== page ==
Build a baby emergency safety kit
With a newborn on the way, you likely have all the essentials at the ready. The crib is assembled, the car seat installed, and diapers are stacked all neat in a row. But what about the little items that no one talks about?
To ensure baby has his or her safest start–and you have the greatest peace of mind possible–keep this health and safety gear on hand. Everything listed below can help you and baby weather many a minor illness.
Our list of key items for your baby emergency safety kit:
Nasal syringe: This small rubber bulb may be provided by your hospital after baby’s birth. Keep this handy to help clear your little one’s nose and help him or her breathe easier.
Humidifier: Keep the air in the nursery moist and comfortable with a cool mist humidifier. Especially important during the winter months, a humidifier can offer soothing relief from dry air. Always remember to empty and clean your humidifier regularly to ensure you’re not introducing anything harmful into baby’s room.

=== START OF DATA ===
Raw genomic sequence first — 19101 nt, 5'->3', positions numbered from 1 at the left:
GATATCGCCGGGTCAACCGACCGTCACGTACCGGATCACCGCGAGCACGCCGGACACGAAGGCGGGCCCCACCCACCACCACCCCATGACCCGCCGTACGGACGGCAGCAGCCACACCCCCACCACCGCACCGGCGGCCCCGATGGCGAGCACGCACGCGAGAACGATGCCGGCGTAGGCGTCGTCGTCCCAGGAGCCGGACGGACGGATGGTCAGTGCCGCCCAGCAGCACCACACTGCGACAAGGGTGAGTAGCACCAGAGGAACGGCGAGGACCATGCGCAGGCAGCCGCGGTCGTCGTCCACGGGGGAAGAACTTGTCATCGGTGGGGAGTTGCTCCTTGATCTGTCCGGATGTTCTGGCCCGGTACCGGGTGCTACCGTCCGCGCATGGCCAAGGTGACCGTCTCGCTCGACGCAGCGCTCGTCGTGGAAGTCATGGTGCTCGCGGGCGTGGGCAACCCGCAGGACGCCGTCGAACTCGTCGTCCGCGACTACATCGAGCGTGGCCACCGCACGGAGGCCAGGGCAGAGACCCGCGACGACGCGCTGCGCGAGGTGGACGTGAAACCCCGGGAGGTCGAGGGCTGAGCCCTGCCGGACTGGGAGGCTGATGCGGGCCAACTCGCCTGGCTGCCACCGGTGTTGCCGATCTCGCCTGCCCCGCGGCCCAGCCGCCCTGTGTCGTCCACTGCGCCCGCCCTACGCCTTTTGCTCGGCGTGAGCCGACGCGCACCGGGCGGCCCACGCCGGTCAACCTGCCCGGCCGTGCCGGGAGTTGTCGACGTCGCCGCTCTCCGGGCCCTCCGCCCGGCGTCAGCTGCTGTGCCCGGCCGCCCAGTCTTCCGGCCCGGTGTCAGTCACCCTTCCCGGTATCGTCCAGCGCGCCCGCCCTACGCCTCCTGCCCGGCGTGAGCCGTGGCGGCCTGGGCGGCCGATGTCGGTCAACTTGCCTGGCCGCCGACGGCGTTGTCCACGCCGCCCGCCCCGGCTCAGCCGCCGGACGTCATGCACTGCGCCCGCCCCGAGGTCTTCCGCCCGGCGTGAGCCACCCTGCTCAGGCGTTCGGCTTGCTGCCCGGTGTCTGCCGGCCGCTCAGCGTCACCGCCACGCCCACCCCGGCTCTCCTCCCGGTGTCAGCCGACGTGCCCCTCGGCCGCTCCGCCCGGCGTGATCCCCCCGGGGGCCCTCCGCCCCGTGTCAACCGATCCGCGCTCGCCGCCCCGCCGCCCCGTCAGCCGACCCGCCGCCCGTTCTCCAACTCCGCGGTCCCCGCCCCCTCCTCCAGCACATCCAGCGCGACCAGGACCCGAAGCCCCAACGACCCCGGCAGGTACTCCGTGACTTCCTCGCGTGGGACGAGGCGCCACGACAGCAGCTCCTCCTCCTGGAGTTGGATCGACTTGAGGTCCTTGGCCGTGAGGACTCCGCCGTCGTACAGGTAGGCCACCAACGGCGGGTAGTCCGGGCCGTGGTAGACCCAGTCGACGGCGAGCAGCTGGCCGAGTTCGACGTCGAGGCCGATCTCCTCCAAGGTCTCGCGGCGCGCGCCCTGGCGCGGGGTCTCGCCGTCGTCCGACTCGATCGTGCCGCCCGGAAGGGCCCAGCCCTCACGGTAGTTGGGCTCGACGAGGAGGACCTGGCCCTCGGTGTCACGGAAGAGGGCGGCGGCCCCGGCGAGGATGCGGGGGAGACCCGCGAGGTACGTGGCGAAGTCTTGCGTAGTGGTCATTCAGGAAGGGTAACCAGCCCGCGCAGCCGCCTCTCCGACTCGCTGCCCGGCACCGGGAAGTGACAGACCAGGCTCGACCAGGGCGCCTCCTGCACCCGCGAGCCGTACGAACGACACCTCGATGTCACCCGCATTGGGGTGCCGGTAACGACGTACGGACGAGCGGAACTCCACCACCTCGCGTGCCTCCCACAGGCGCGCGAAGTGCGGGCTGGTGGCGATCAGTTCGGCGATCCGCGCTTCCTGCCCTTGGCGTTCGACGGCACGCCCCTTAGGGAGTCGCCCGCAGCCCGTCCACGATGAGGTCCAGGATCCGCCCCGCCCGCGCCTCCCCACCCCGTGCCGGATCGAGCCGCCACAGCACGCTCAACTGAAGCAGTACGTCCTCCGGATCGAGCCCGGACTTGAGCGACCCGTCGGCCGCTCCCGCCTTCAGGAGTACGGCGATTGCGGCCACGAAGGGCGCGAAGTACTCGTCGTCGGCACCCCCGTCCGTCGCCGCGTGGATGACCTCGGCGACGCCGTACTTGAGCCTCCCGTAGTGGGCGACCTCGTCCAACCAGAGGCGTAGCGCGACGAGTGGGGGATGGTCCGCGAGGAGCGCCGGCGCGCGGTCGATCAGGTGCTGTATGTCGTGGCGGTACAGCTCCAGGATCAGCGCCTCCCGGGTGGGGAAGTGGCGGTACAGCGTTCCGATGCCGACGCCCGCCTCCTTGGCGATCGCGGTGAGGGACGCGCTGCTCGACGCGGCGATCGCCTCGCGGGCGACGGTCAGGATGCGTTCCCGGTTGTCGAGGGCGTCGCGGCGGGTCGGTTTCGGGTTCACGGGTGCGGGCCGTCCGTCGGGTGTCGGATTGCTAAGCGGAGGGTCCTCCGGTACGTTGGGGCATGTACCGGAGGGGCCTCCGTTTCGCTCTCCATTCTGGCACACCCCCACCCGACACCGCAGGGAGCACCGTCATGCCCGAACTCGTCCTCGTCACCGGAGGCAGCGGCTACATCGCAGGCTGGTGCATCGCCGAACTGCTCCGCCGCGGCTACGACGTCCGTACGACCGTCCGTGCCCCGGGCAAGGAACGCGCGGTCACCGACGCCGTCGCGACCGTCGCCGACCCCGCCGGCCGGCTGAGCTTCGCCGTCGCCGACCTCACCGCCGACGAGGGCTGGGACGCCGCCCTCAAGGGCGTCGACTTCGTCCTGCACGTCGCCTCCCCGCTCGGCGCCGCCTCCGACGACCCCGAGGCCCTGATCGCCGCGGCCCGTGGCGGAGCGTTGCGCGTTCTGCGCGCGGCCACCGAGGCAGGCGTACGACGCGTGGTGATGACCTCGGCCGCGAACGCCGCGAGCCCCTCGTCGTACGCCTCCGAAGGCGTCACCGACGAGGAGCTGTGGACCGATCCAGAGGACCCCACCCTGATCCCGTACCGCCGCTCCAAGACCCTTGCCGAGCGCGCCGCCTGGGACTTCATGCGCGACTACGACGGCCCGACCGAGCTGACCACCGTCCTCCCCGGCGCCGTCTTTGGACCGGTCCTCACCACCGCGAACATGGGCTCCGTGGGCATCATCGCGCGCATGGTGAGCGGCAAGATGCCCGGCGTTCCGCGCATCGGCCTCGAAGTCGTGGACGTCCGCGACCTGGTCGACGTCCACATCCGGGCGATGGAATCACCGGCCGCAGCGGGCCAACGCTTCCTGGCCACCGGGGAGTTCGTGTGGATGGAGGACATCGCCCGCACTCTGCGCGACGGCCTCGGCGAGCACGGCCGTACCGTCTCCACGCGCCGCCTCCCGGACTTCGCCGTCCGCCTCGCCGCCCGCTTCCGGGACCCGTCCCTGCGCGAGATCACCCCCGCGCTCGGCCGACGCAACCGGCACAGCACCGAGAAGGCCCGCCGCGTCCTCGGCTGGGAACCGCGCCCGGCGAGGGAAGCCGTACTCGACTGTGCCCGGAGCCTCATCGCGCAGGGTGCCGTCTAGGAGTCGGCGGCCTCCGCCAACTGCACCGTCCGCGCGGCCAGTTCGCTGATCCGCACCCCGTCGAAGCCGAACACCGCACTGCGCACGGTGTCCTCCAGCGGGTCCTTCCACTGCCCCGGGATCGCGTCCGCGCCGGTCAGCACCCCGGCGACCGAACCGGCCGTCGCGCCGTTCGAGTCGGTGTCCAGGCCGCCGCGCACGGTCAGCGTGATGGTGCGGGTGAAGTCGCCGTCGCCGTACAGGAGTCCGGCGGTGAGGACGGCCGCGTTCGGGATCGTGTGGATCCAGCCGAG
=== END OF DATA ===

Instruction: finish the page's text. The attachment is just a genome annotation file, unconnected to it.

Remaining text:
Thermometer: A fever has the potential to be dangerous for newborns and infants. Make sure your little one’s temperature is in the normal range by keeping a thermometer at the ready. There are plenty of types available these days, ranging from rectal varieties to those meant for ears and foreheads.
Pain medication: Tylenol may save the day when your baby begins teething. Check with your pediatrician to ensure proper dosage and always make sure you have the green light from the doctor before you administer meds to your newborn.
Zinc oxide cream: Don’t underestimate the power of a diaper rash to ruin a good night’s sleep. Save your little one’s bottom by always keeping a zinc oxide diaper cream on hand. We’re partial to Burt’s Bees, but any brand will do. Apply a thin layer to your baby’s diaper area at the first sign of rash or redness.
As you stock your newborn’s nursery, add these items to your shopping list. Having a small kit of emergency essentials will help you and your little one through some otherwise uncomfortable situations.
You may also want to read our article on creating a disaster preparedness kit for babies and little kids.
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